In the past, the Kochs have stayed out of the presidential primary process and thrown their weight in after the nominee is chosen. But not this year. This year the Kochs, possibly alarmed at the insane free market approach to the GOP nominating process, are going to place their heavily-weighted thumb on the scales of success for a few lucky guys.
Paul Waldman at the Washington Post thinks they're culling the herd:
Up until now, the Koch brothers hadn’t indicated that they’d be taking a side in the primaries. It almost seemed that they viewed that as the kind of thing amateurs like Sheldon Adelson do, throwing money at some candidate based on overly irrational personal feelings, while they keep focused on the real goal of getting a Republican — any Republican — into the White House. By saying they’re going to support several candidates in the primaries, the Kochs are pledging to accelerate the winnowing process, by which the race’s chaff can be sloughed off and the focus can stay on the serious contenders.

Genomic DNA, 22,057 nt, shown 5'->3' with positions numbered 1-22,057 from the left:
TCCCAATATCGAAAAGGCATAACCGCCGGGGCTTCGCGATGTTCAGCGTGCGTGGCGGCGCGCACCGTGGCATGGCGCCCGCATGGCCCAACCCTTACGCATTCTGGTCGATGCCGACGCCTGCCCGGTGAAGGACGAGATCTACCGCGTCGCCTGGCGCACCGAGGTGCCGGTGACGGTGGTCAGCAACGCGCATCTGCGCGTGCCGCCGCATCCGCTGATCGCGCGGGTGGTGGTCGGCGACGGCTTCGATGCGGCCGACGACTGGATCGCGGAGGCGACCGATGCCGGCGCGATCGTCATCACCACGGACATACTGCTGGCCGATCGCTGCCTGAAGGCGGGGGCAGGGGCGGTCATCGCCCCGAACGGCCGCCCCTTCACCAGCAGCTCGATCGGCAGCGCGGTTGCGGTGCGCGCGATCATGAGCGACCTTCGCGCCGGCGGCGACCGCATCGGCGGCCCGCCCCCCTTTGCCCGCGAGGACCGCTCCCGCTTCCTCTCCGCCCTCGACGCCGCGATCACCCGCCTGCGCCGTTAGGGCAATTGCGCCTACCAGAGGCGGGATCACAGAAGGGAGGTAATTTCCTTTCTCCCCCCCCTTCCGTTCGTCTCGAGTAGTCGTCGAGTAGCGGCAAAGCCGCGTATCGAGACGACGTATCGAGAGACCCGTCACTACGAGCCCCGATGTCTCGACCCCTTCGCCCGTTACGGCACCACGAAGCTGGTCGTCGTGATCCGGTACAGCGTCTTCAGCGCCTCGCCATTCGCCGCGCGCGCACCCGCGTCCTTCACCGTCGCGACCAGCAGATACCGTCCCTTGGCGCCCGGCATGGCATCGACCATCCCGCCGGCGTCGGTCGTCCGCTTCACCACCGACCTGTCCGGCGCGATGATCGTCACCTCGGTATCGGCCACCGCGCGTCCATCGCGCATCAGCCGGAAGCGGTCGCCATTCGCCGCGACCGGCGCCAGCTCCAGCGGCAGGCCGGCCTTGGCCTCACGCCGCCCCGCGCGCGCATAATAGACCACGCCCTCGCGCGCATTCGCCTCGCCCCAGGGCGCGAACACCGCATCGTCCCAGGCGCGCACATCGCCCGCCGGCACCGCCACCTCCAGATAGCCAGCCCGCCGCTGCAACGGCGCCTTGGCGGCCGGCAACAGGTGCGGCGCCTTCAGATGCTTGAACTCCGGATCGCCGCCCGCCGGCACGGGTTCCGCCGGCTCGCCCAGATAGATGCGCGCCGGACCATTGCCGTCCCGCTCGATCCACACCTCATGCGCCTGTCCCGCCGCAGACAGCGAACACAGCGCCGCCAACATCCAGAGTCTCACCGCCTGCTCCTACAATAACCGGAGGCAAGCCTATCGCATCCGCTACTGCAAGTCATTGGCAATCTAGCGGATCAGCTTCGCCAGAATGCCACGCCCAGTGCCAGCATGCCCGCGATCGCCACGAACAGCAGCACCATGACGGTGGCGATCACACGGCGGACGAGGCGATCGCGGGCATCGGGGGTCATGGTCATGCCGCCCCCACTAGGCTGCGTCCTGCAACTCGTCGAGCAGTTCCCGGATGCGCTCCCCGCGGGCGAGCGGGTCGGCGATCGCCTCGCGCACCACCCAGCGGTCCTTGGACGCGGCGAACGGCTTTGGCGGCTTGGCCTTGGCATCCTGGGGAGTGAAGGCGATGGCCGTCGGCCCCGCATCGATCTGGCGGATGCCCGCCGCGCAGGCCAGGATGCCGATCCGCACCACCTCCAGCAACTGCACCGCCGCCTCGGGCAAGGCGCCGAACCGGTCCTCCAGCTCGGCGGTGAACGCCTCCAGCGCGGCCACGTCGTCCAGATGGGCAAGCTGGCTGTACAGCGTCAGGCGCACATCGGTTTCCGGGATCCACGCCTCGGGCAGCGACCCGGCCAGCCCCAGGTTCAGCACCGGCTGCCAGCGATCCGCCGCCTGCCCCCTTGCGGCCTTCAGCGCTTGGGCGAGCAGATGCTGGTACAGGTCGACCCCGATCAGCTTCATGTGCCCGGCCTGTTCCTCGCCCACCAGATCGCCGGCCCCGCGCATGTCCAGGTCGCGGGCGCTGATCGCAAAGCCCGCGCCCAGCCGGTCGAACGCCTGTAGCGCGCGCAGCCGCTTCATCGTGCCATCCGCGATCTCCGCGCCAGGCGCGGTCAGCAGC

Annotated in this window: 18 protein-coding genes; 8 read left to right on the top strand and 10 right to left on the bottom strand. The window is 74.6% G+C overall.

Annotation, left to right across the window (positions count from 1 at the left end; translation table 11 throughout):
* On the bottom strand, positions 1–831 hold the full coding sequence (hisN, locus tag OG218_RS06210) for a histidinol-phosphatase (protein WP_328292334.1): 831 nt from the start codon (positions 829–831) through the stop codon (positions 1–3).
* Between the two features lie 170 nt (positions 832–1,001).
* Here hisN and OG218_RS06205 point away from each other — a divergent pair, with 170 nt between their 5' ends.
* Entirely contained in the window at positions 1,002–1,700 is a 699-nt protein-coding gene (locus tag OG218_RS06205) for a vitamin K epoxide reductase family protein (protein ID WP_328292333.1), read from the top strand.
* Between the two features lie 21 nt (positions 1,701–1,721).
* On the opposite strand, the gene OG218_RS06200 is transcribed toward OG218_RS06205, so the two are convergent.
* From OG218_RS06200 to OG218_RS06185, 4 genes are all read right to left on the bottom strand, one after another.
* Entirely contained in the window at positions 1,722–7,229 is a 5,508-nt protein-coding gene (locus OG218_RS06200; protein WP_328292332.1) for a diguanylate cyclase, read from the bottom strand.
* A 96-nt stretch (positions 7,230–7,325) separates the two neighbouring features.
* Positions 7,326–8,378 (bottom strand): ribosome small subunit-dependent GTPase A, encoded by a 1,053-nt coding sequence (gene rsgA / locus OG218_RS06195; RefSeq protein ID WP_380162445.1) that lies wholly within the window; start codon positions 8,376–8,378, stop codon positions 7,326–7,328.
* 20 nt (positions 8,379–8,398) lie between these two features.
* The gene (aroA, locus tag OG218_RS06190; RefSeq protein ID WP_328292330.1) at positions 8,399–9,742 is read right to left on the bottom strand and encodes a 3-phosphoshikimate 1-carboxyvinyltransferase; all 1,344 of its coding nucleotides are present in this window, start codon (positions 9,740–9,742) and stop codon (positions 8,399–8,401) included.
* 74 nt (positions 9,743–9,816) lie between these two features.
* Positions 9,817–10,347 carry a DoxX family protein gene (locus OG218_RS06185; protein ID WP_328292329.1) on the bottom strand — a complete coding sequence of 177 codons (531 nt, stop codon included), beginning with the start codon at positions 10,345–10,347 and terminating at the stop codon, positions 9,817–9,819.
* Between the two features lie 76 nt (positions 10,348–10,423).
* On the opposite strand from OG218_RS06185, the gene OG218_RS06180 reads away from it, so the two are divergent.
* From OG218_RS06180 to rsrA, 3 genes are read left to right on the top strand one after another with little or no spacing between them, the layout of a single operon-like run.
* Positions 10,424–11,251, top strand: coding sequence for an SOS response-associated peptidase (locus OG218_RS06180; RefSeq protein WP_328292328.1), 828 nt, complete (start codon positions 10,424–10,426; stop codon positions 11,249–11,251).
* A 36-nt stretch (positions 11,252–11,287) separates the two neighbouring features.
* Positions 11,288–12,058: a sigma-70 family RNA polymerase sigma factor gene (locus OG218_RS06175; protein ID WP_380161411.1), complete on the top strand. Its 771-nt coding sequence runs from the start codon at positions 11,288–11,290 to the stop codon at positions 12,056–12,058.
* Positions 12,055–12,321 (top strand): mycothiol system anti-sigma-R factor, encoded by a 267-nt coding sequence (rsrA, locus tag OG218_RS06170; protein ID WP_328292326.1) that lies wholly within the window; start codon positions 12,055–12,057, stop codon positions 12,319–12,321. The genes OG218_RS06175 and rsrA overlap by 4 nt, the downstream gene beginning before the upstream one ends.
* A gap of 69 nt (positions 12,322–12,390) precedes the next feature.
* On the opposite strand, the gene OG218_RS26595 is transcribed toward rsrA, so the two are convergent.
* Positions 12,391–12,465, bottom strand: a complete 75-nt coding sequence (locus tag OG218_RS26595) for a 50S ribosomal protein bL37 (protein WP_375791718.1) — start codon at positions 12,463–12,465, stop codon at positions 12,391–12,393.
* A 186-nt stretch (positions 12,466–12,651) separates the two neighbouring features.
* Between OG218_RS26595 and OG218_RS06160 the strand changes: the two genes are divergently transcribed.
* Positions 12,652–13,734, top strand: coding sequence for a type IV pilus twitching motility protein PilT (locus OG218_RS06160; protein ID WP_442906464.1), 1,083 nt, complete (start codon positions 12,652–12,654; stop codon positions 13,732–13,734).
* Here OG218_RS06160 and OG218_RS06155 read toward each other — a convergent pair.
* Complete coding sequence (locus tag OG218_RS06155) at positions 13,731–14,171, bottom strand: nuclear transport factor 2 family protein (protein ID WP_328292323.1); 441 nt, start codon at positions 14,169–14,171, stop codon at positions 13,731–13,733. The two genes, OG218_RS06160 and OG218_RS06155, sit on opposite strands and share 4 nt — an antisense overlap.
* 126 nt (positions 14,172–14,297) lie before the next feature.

Don’t be fooled by the line about them supporting all the ones whose policies they’re happy with. That’s because there’s almost no disagreement among the candidates, at least on the issues the Kochs care about. All of them would like to see low taxes on the wealthy (most have even advocated a flat tax, a boon to people like the Kochs), a dramatic reduction in regulations that affect corporations and a rollback of the social safety net. Where the Kochs personally disagree with the candidates (as they may on some social issues or on immigration), they disagree with all the candidates, because the candidates’ positions are so similar.
So mark my words: If the Kochs pick out a few candidates to support, it will be the ones they think would be the strongest in a general election and those they think put the best face on the GOP.
Steve M. disagrees:
I don't think Koch funding of primary challengers is about thinning the field. I think it's about bribing the A-listers to come around to their positions, and possibly to weigh in on behalf of a favorite or two from the A list. (I'm guessing that Koch's people are mentioning obvious D-listers Perry and Jindal because they read the mainstream press, where the two are still taken seriously as contenders.)
The Kochs could help do some winnowing now if they really wanted to -- but they're waiting to give until winter and spring. They don't want to thin the herd yet. There'll be plenty of clowning between now and then.
One thing this primary is not about: Ideas. There is no daylight between the candidates and virtually no space to disagree. It is solely about who can play the media and gladhanding game best.